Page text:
Harrogate & The Gender Balance

Reading & Writing


Every year Harrogate hosts Britain’s biggest gathering of crime writers and their readers at the Old Swan Hotel, and the four-day event, called the Theakston’s Old Peculier Crime Writing Festival, is usually a sell-out. People in Yorkshire are avid readers (and drinkers of the eponymous beer) but there are also visitors from all over the world.

It’s not surprising; even before you get to the festival there’s the town, one of the greenest and most elegant in the country, with parklands winding through its centre and mature trees, flowerbeds and sturdy Victorian architecture everywhere you look. The cream-coloured stone buildings reflect the components of the rolling landscape.

It’s an appropriate site for a mystery. In December 1926 Agatha Christie, then 36 years old and already a successful writer, left her home in Surrey. Her car was found hanging over the edge of a cliff later the same day.

One of the largest manhunts the country had ever seen was mounted, with over 1000 police constables, civilians and for the first time aeroplanes, all involved in the search for Christie. For 11 days she was the sole topic of conversation across the country: It was just like a plot from one of her own books. On December 14 1926, Agatha Christie was found, safe and well, living in a Harrogate hotel.

She’d travelled to London and boarded a train after having seen an advertisement at the railway station. She checked into the Swan Hydro, now the Old Swan Hotel, with almost no luggage, under the name of Theresa Neele, her husband’s mistress.

We know her mother had recently died and there were difficulties in the marriage; the Christies divorced in 1928 and she had been desperately unhappy. Many wondered if it was all an elaborate publicity stunt. Her husband said she’d suffered a total memory loss as a result of the car crash.

Kathleen Tynan wrote ‘Agatha’, a superb mystery worthy of Christie herself, which cleverly interpolated a murder plot into the facts. It was filmed with Dustin Hoffman and Vanessa Redgrave. But Christie herself never spoke of what had happened in those 11 days.

Correcting The Balance

So a female crime writer is associated with the Harrogate festival. And it’s appropriate, because in a time-poor world crime is increasingly read by a 35+ female-skewed audience. Men read it too, of course – a great many, judging by my train – but for a while the festival felt dominated by male writers.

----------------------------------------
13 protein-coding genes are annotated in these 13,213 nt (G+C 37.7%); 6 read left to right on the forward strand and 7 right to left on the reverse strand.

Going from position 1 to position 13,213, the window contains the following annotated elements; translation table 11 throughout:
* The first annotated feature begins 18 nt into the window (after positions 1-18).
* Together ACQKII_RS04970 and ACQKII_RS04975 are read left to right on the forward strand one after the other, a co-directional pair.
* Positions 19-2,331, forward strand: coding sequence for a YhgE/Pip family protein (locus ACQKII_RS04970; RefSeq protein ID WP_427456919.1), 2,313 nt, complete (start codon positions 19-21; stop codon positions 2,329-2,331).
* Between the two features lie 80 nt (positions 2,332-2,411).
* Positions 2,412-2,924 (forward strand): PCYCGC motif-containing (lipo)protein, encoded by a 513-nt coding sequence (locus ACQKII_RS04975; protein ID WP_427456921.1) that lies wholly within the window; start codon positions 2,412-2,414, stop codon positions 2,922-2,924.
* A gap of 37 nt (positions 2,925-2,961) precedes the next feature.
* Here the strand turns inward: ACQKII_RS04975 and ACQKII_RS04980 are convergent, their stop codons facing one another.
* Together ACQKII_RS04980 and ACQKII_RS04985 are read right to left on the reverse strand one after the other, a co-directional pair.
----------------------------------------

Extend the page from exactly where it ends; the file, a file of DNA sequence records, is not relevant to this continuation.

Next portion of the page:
Last night it felt as if the writing community truly reflected its readership; the opening speeches were dedicated to Ruth Rendell and PD James, with excellent speeches from Ann Cleeves (this year’s MC) and Val McDermid, and an awards shortlist of four women and two men. I had made the longlist – an honour in itself, and it was won by a debut writer, Sarah Hilary, for ‘Someone Else’s Skin’ (slightly more expensive on Kindle than as a paperback; is this a first?).

For a long while now I’ve been championing the missing female authors of psychological suspense like Constance Strong, Elisabeth Sanxay Holding, Margaret Millar, Hilda Lawrence and Shirley Jackson, many of whom fell from print. Now we’re in a new golden age of powerful British psychological suspense writing.

And inevitably there are a few rumbles of discontent among the blokes; publishing houses are female-dominated and discriminate against them, men aren’t getting published in the numbers they once were, one publisher at the festival was supposedly heard to say that she would never buy a suspense novel written by a man, and so so.

I feel the balance has finally been corrected to reflect the readership, and that we all live or die by the quality of our writing. It was how publishers should judge us, and by no other criteria – this year there are also celebrations of Sara Paretsky and Patricia Highsmith – but truly there’s something for everyone.


2 comments on “Harrogate & The Gender Balance”

  1. m says:

    I’ve always wanted to go to Harrogate for the festival. Off to check out the nominee lists.

  2. Ed Beach says:

    “we all live or die by the quality of our writing”. I’ll second that; and so a long life to you Mr. Fowler.
    Ahh, if only Oklahoma had a Harrowgate.

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